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Sleep. 1978 Sep;1(1):49-68.

Upper airway function during sleep and wakefulness: experimental studies on normal and anesthetized cats.


Normal (N = 6) and anesthetized (N = 70) cats were used to study the laryngeal abductors, the posterior cricoarytenoid (PCA) muscles, during sleep and wakefulness and to investigate sites within the brainstem that influenced PCA and diaphragmatic activity. The findings were as follows: 1. During wakefulness, PCA activity occurred throughout the respiratory cycle but was most intense during inspiration. Both expiratory and inspiratory PCA activity declined during sleep--the former more so than the latter. The decline in abductor activity was maximal in REM sleep. 2. Barbiturate anesthesia, according to the dosage, produced PCA activity patterns characteristic of either wakefulness or sleep. 3. The brainstem between A4 and P14 was mapped with stimulating electrodes. Rostral brainstem sites showed predominantly facilitatory effects of PCA activity; caudal sites produced predominantly blocking effects. 4. PCA facilitation consisted of (a) an increase in the duration of the PCA burst, (b) and increase in the discharge frequency of the PCA motor units, and (c) a recruitment of larger motor units. PCA blocking effects were the opposite, i.e., burst durations were shortened and motor units were decruited. 5. Facilitatory sites produced clear change in intensity and duration of PCA activity at stimulation intensities below those necessary to obtain changes in the intensity of diaphragmatic activity. 6. Stimulation of facilitatory sites during expiration caused phase switching to inspiration. In some cases, stimulation during inspiration caused phase switching to expiration. The results are discussed in terms of their implications for the obstructive apneas of sleep and in terms of the neural control of breathing.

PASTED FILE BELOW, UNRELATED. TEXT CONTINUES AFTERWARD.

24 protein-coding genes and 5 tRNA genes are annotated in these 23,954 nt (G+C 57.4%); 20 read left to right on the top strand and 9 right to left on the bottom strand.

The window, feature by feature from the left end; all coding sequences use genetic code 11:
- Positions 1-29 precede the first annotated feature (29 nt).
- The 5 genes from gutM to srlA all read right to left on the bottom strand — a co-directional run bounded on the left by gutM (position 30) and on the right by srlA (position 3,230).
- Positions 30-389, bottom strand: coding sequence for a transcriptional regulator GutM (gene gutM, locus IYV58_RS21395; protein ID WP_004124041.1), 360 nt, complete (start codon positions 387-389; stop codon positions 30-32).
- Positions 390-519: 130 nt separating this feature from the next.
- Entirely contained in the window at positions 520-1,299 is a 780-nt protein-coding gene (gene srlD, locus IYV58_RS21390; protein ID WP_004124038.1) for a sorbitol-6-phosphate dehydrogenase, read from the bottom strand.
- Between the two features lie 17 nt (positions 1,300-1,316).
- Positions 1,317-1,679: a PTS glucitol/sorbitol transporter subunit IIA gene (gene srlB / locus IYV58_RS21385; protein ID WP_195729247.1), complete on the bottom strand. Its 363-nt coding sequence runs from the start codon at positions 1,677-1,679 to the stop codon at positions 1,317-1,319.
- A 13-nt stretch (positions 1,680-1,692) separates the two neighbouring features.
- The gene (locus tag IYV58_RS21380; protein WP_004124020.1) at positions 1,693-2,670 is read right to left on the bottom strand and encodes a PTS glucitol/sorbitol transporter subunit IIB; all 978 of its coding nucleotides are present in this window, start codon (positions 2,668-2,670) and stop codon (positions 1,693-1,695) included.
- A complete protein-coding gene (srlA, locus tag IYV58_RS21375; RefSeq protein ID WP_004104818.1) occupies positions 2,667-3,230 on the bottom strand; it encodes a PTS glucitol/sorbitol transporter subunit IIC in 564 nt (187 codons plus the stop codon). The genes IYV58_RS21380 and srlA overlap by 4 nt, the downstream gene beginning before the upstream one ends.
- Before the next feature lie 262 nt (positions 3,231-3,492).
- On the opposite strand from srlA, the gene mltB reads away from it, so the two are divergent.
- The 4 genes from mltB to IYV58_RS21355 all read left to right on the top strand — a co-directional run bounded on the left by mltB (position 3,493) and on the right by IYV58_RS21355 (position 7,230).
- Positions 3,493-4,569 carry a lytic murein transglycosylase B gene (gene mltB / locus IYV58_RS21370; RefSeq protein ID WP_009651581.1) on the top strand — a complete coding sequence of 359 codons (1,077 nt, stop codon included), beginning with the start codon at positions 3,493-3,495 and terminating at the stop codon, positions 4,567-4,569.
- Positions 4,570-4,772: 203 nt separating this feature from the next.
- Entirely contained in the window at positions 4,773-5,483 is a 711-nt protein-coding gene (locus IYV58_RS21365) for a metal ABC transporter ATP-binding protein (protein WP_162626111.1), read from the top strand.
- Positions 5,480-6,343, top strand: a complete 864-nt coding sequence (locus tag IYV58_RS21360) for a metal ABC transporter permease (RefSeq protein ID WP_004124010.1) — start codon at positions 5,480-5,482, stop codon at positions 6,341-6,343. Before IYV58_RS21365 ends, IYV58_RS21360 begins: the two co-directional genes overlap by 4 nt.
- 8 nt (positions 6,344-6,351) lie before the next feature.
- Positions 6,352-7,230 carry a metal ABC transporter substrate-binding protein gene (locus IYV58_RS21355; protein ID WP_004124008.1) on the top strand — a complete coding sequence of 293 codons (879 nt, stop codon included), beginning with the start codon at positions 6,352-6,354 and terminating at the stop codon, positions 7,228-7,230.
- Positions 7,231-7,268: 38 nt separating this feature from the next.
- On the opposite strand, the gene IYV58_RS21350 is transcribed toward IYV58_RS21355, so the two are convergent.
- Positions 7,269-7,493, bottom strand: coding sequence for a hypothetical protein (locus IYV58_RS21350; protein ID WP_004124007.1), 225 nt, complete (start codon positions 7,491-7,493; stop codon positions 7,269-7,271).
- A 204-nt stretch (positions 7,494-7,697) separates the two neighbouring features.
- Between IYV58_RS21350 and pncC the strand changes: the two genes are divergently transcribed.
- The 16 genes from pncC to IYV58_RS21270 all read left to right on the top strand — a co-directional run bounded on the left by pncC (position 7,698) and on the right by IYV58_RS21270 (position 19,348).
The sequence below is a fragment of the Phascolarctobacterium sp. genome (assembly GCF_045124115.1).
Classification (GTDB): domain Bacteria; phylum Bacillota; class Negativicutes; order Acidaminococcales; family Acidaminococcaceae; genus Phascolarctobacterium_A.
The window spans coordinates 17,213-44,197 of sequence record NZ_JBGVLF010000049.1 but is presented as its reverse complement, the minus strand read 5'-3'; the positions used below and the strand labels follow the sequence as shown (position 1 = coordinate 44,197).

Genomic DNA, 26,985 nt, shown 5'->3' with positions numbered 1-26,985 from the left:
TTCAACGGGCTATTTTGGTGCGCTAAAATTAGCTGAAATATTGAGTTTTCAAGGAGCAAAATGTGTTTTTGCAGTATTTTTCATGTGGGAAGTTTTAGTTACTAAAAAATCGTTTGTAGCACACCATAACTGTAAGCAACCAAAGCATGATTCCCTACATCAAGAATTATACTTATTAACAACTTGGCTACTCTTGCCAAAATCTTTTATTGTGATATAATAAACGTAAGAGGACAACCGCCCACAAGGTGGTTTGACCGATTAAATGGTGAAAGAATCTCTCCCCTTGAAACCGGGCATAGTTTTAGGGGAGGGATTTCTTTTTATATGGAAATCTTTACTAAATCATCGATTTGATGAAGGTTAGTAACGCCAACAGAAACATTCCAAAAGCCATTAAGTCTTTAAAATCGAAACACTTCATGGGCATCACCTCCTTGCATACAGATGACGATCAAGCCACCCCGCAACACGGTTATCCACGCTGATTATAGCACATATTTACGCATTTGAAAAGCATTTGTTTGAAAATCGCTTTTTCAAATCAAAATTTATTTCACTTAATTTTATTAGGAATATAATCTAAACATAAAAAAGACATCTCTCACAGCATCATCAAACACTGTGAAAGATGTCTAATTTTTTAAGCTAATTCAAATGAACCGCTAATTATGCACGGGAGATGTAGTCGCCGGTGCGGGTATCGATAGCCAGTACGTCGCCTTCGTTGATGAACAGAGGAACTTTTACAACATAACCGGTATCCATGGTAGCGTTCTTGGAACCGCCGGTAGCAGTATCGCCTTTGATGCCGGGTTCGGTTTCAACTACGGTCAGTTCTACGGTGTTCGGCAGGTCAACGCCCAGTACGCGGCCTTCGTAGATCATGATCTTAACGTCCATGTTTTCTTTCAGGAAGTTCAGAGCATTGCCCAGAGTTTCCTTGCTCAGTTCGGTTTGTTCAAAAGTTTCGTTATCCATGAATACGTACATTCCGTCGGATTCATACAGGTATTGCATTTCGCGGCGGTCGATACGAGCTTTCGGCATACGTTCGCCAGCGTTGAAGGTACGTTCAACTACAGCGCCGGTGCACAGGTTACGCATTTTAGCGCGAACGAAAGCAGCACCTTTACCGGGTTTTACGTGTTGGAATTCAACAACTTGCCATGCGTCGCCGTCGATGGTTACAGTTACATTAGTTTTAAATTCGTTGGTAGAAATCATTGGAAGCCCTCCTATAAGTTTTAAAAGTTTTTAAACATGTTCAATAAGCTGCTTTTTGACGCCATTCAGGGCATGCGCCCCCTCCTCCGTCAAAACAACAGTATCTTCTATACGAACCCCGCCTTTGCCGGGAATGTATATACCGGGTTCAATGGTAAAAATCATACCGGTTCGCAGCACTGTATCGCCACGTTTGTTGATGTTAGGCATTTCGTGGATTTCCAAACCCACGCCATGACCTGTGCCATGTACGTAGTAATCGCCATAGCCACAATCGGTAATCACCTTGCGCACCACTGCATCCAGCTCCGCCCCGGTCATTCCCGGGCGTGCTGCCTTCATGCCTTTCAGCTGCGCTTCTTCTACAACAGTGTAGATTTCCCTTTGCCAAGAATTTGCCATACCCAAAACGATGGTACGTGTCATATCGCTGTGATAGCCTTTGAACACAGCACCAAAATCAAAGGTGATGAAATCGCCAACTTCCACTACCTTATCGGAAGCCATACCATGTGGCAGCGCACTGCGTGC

[Indexed for MEDLINE]

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